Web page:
The idea for G-Force came from the son of the movie’s director, Hoyt Yeatman. You also work closely with your son on the comic book, Voodoo Child. Do you find it easy to bounce ideas around with your own children?

NICOLAS CAGE: Yes, I do. Voodoo Child is something that we worked on many years ago, but my son, Weston, had that idea percolating for a while because we used to go to New Orleans together when he was growing up. We always had this fascination with different cultures and different beliefs. He created this comic book character out of his experiences in New Orleans and we’re hoping it will be turned into a movie at some point.

Would you or your son take on any roles in the movie?

NICOLAS CAGE: Definitely. We already have it sorted out. He would play the bad guy and I would play the detective. That’s how it would work.

What is it you like about New Orleans?

NICOLAS CAGE: I’ve always had an interest in Louisiana – especially New Orleans. I’ve been very fortunate because I was lucky enough to shoot a movie called Bad Lieutenant in Louisiana a while ago.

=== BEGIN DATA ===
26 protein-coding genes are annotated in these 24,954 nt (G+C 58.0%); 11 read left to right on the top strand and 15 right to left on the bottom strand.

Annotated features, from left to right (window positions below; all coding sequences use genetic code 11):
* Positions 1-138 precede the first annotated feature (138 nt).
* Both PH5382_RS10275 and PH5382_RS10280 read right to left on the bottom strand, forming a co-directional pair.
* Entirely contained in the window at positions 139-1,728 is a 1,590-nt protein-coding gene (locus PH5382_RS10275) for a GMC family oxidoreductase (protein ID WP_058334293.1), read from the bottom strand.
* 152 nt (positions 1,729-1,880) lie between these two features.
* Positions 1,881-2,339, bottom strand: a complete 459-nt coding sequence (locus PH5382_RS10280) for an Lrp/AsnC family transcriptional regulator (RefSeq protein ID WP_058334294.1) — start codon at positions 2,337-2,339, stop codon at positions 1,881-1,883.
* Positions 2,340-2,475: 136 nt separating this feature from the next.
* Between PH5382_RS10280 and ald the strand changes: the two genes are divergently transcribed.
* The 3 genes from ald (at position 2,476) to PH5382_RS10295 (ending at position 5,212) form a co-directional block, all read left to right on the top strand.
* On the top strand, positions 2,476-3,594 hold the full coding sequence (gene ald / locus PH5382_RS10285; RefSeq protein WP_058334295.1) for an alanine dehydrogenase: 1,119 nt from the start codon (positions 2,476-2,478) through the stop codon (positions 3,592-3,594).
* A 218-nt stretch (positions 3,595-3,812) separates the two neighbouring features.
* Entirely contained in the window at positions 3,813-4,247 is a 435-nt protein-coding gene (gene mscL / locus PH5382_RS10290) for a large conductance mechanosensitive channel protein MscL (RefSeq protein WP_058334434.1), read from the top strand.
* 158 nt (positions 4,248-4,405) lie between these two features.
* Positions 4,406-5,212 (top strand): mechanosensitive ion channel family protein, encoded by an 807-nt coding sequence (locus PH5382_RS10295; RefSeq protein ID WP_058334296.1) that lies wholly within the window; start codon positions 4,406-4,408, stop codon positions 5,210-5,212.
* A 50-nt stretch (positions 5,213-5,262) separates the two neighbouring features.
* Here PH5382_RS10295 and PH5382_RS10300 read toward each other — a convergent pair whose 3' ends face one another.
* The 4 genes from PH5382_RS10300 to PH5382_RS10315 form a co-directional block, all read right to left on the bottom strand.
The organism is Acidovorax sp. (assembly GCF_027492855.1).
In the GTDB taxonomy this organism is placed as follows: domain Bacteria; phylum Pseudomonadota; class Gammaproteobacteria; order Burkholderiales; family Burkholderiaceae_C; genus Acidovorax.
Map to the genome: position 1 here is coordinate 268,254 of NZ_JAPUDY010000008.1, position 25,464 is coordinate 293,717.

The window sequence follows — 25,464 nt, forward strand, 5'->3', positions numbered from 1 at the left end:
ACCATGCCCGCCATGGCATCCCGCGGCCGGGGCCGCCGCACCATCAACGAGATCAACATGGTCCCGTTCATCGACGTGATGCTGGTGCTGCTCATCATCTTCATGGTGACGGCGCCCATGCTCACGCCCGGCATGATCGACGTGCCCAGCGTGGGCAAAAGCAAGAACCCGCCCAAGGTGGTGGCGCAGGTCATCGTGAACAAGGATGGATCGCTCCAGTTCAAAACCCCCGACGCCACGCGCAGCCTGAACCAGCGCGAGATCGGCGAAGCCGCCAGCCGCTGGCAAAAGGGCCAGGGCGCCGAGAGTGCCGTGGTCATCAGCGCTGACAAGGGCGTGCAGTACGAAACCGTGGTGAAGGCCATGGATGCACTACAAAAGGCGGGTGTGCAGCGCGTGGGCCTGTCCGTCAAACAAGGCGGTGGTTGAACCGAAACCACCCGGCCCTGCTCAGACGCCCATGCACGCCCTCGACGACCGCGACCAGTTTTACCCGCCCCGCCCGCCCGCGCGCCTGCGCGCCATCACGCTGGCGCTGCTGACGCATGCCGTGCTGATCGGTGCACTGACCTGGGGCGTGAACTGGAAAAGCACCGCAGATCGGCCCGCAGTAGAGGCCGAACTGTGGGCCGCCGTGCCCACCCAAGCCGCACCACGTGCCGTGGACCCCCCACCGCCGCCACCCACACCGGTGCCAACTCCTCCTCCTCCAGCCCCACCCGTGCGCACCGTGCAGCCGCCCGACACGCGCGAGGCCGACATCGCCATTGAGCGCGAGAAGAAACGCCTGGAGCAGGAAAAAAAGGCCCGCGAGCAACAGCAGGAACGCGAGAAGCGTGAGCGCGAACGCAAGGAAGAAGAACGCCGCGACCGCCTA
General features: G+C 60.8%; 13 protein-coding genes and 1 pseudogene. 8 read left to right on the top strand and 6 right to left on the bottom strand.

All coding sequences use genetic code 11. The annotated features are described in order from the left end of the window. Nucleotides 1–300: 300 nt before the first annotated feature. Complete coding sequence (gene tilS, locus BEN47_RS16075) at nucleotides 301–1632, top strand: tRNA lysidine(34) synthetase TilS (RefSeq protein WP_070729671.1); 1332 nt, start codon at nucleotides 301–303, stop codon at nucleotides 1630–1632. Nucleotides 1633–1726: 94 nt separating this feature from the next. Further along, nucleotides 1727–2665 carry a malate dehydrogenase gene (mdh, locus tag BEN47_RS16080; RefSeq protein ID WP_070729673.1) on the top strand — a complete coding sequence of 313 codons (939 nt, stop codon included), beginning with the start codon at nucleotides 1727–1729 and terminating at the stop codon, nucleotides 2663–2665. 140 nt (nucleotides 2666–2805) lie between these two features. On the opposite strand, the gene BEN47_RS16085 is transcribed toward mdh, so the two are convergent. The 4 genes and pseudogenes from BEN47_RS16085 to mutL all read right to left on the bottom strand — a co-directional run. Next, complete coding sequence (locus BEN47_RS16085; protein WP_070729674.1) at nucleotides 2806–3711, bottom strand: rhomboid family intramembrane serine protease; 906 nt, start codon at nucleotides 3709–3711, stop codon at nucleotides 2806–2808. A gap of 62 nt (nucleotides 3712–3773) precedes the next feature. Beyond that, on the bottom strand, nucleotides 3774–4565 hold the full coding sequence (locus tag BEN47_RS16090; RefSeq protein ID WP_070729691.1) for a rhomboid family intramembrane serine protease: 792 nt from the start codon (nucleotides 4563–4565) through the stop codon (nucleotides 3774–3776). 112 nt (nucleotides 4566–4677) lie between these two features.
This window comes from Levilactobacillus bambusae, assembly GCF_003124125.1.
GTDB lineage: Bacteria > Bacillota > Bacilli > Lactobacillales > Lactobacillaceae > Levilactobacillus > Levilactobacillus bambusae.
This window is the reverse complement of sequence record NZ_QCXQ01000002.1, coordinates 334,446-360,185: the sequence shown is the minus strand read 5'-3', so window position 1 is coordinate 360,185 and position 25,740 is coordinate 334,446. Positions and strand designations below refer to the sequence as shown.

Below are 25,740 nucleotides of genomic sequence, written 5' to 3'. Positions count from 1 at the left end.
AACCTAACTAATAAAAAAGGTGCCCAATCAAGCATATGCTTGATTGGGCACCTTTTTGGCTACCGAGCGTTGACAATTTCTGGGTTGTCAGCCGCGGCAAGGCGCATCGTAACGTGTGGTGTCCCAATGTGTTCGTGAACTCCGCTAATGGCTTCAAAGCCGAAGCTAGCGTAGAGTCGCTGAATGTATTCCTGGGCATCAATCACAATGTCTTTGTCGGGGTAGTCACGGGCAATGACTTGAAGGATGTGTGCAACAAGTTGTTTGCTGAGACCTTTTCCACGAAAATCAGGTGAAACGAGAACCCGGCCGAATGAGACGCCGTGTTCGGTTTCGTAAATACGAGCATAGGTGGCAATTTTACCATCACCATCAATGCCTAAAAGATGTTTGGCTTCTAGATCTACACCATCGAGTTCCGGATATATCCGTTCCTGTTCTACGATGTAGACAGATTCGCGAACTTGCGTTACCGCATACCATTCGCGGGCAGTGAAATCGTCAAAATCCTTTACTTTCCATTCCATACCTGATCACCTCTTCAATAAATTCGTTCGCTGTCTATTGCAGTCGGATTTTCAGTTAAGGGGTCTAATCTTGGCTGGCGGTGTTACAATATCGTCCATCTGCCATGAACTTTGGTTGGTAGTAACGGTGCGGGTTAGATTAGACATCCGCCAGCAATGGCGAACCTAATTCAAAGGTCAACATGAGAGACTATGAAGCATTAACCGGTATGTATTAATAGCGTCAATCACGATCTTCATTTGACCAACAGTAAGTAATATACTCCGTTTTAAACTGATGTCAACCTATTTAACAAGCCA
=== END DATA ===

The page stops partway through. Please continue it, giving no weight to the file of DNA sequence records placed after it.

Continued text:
Why did you sign on for the remake of Bad Lieutenant?

NICOLAS CAGE: I felt that if you’re going to recreate Bad Lieutenant, then you had better find something new to do with it. I didn’t want to play a New York cop because that’s already been done, so we tried something else. A New Orleans cop is a very different kind of energy than a New York cop, so it worked and it seemed right.

Did you enjoy working with Werner Herzog on the film?

NICOLAS CAGE: No one else is quite like Werner. He has a completely different energy altogether. He’s very grandiose and my experience of working with him was everything I hoped it would be. He’s not like any other director I’ve worked with before. By way of example, he does his own slate. He’s in the middle of everything on set and he makes eye contact with everybody: the actor, the cameraman and the sound department. He’s got a real eye. In fact, I call him a visionary genius. He’s something very special indeed. I like Werner a lot. I think he has a good sense of humor and he has a different way of looking at things than other people.